The inventors also evaluated the consequences of ZIKV-117 administration on pathology in the placenta and fetus. The reduction in viral load mediated by ZIKV-117 was associated with decreased destruction of the placenta (as judged by labyrinth layer and overall placenta area), less trophoblast cell death, and increased body size of the fetus (FIGS. 4A-C) compared to fetuses of PBS- or hCHK-152-treated dams. When administered as prophylaxis, ZIKV-117 fully protected against ZIKV-induced placental insufficiency and intrauterine growth restriction, as the placental area and fetal size from infected dams treated with anti-ZIKV mAb were similar to that of uninfected placentas14. In situ hybridization revealed an almost complete absence of viral RNA in the junctional zone and decidua of the placenta in animals treated with ZIKV-117 compared to staining observed in PBS or hCHK-152-treated controls (FIG. 4D). The inventors also observed vascular damage associated with ZIKV infection of the placenta (Miner et al., 2016), characterized as diminished vimentin staining of fetal endothelial cells, which was rescued by ZIKV-117 to levels similar to those in uninfected placentas (FIG. 4E). The histopathological data suggests that ZIKV-117 treatment can reduce the ability of ZIKV to cross the fetal endothelial cell barrier, and thereby prevent vertical transmission and improve placental health and fetal outcome.





TABLE 5 Research Subjects with Time and Place of Infection ZIKV strain Year Country in which lineage Subject infected infection occurred African 972 2008 Senegal 973 2008 Sexual transmission from Subject 972* Asian 1001 2015 Brazil 1002 2016 Mexico 1010 2016 Haiti 1011 2016 Haiti 1012 2016 Haiti 1016 2016 Haiti *Case was reported previously; Foy B D, Kobylinski K C, Chilson Foy J L, Blitvich B J, Travassos da Rosa A, Haddow A D, Lanciotii R S, Tesh R B. Probable non-vector-borne transmission of Zika virus, Colorado, USA. Emerg Infect Dis. 2011; 17: 830-2.

Example 3 Discussion

These studies reveal a number of features of humoral immunity to ZIKV. First, following infection, a subset of human B cells encode mAbs that neutralize ZIKV in vitro with high potency, the most potent with FRNT50 values <10 ng/ml. Second, the human B cell response is directed against multiple antigenic sites on ZIKV E protein, predominantly against the fusion loop in DII, and other structural features in DII and DIII, results that agree with a recent study10. The most inhibitory antibodies recognized antigenic sites in DIII (lateral ridge) and in DII at a unique site not reported to be targeted by DENV antibodies, located at the dimer-dimer interface of the E protein. The most potent neutralizing antibodies exhibited a breadth of inhibitory activity against strains from Africa, Asia, and the Americas. Treatment of ZIKV-infected male mice with mAb ZIKV-117 showed strong post-exposure therapeutic activity in vivo. Even a single ZIKV-117 dose given five days after infection protected against lethal ZIKV infection, a timeline that was similar to the most protective antibodies reported against other flaviviruses (Oliphant et al., 2005). Prophylaxis or post-exposure therapy of pregnant mice with ZIKV-117 reduced infection in the mothers, and in placental and fetal tissues. To the inventors' knowledge, this is the first evidence showing that an antiviral agent can prevent or control ZIKV infection in pregnancy. Accordingly, ZIKV-117 or human antibodies with similar profiles, could be developed as a preventive or treatment measure during pregnancy for at-risk humans. By defining key epitopes on the E protein associated with antibody-mediated protection, these studies also inform vaccine efforts to design new epitope-based immunogens that elicit highly protective antibody responses against ZIKV.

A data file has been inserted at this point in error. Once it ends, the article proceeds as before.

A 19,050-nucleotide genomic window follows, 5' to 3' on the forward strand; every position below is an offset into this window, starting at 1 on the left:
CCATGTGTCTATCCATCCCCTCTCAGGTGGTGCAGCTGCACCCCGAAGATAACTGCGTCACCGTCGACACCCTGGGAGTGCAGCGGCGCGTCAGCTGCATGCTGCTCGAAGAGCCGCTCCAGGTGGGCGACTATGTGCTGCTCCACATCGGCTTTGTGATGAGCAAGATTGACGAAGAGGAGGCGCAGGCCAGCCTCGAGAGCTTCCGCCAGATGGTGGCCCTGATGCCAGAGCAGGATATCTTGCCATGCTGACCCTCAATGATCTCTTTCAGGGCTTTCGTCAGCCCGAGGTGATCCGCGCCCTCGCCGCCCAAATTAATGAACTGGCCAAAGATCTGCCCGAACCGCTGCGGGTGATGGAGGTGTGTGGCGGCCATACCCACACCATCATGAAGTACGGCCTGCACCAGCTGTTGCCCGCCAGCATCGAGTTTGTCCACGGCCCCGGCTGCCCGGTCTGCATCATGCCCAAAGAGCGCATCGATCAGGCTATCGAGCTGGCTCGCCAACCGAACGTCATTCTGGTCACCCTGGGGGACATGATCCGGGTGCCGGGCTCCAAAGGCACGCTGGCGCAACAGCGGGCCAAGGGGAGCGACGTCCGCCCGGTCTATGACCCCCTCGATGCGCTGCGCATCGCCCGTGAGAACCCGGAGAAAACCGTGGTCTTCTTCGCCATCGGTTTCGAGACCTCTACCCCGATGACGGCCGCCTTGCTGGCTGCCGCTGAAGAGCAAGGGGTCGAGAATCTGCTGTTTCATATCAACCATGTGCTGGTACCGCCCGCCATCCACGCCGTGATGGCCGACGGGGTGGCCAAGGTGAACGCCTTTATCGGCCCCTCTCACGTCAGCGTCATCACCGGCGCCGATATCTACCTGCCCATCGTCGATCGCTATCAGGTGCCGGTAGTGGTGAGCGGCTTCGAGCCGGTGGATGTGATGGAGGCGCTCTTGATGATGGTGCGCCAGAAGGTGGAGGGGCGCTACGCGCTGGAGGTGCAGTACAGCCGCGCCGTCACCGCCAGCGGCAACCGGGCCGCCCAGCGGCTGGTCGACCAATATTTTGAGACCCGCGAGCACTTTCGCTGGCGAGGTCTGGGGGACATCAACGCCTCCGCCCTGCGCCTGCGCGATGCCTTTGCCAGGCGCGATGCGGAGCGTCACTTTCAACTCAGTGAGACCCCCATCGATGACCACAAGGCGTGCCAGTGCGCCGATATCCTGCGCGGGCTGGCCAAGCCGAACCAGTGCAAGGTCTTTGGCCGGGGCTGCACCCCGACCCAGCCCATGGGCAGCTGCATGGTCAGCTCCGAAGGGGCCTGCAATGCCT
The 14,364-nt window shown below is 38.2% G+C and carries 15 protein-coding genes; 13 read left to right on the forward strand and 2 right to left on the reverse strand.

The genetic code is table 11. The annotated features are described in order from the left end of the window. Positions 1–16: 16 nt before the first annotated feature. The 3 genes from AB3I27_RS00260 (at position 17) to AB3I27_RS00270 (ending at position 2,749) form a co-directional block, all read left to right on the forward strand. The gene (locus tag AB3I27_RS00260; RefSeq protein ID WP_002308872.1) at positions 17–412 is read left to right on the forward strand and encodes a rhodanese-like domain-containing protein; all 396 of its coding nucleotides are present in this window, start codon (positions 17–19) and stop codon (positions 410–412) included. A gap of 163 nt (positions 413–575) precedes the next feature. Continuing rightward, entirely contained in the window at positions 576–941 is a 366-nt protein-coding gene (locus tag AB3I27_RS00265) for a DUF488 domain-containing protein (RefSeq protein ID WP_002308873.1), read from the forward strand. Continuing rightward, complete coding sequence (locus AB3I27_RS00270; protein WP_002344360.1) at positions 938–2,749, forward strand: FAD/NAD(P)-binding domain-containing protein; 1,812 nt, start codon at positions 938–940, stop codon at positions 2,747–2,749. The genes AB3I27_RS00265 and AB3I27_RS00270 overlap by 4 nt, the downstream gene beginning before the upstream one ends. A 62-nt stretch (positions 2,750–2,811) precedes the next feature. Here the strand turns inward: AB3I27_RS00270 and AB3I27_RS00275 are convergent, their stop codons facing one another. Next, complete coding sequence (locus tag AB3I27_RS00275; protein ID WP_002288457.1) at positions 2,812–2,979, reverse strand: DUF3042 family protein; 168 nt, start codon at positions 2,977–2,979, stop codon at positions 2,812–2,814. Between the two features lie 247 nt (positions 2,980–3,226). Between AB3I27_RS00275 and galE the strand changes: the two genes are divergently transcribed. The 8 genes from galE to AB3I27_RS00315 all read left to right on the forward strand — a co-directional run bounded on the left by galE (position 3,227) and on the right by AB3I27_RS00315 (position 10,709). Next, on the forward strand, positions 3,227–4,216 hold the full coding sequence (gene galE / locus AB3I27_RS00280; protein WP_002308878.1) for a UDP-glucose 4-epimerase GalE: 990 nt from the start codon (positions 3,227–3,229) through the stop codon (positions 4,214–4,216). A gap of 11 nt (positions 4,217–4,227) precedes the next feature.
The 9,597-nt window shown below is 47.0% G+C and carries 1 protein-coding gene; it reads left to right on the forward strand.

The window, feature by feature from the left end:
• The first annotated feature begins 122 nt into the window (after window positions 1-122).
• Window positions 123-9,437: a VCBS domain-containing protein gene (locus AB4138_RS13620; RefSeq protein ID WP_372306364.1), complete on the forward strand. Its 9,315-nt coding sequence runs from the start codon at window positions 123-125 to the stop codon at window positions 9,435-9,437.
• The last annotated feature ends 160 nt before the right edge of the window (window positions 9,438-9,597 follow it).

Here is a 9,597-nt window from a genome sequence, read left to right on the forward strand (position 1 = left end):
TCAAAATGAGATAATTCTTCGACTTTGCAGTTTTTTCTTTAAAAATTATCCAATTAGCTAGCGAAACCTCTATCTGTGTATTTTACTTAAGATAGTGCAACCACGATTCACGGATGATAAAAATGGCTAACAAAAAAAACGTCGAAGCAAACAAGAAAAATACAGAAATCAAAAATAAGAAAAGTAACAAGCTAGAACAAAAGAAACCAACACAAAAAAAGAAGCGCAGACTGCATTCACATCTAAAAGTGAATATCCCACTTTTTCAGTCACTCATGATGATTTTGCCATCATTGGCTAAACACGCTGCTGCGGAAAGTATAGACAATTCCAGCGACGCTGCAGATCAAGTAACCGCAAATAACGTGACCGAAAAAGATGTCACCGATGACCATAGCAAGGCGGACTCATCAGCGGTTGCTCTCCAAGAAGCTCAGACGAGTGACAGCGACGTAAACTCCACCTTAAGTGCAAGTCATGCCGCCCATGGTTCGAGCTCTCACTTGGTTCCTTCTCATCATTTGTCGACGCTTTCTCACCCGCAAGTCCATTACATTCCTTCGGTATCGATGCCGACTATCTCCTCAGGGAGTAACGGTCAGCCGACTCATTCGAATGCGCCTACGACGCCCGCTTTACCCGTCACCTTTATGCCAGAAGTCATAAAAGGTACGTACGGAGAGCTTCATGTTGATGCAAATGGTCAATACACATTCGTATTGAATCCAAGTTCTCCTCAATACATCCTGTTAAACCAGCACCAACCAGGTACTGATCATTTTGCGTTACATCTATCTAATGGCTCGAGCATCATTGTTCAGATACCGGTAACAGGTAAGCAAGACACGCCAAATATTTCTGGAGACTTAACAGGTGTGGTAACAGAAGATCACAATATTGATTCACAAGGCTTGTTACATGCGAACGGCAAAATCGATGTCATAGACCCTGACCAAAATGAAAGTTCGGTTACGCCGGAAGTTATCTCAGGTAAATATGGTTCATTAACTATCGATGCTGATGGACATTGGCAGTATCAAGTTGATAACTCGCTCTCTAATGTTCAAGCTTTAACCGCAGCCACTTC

All of the compositions and methods disclosed and claimed herein can be made and executed without undue experimentation in light of the present disclosure. While the compositions and methods of this disclosure have been described in terms of preferred embodiments, it will be apparent to those of skill in the art that variations may be applied to the compositions and methods and in the steps or in the sequence of steps of the method described herein without departing from the concept, spirit and scope of the disclosure. More specifically, it will be apparent that certain agents which are both chemically and physiologically related may be substituted for the agents described herein while the same or similar results would be achieved. All such similar substitutes and modifications apparent to those skilled in the art are deemed to be within the spirit, scope and concept of the disclosure as defined by the appended claims.